What’s appropriate for Appropriations
Congratulations to 3rd District Rep. John Salazar. Last week he was named to the influential House Appropriations Committee. That’s no small honor for a congressman just entering his third term in office.
The adjective “influential” hardly does justice to the Appropriations Committee. There are some who say the chairman of the committee — currently Rep. David Obey of Wisconsin — is as powerful as the president because funding for virtually everything the federal government does must first be approved by the Appropriations Committee.
We have been very critical of Congressman Salazar recently, for a variety of reasons. Among the foremost issues is Salazar’s avowed support for using budget earmarks to get federal funding for projects in his district. With his appointment to Appropriations, Salazar will likely have even more opportunity to secure pork-barrel spending for this district. At least one member of the committee, John Murtha of Pennsylvania, has made an art form of larding up spending bills with money for his district. That may be great for his district, but not the country as a whole.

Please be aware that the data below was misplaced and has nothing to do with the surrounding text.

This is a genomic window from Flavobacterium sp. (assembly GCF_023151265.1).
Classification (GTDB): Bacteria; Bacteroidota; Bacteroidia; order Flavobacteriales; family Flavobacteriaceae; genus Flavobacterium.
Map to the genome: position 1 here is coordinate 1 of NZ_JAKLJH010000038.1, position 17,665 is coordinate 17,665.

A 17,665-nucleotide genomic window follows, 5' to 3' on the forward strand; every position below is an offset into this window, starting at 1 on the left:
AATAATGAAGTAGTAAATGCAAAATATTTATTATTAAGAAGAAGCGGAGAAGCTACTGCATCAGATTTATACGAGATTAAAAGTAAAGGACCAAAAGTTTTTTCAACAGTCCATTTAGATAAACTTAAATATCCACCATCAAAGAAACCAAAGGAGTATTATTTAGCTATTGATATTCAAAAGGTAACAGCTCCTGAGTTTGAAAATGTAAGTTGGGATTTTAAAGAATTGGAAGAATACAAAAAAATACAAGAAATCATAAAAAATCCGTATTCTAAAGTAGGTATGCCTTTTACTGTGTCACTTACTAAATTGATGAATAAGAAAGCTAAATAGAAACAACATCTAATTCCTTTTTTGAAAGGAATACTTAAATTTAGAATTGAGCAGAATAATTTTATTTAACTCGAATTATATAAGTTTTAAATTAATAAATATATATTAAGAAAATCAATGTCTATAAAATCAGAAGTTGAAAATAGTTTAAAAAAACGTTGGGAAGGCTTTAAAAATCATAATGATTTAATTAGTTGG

We hope Rep. Salazar will view things from a more national perspective when he joins Appropriations. In light of the current economic crisis and the large amounts of money being spent on bailouts, the country cannot afford to add billions more in spending for pet projects of individual members of Congress. And, yes, Republicans have been just as guilty of this practice as Democrats.
Although there are ways to add earmarks after an appropriations bill has gone through the Appropriations Committee, the committee is a key gatekeeper for all types of spending, including earmarks.
We hope that in his new position, Rep. Salazar will carefully examine all budget requests — whether for his district or any other congressional district — and consider how they will affect the overall budget and the economy of this nation.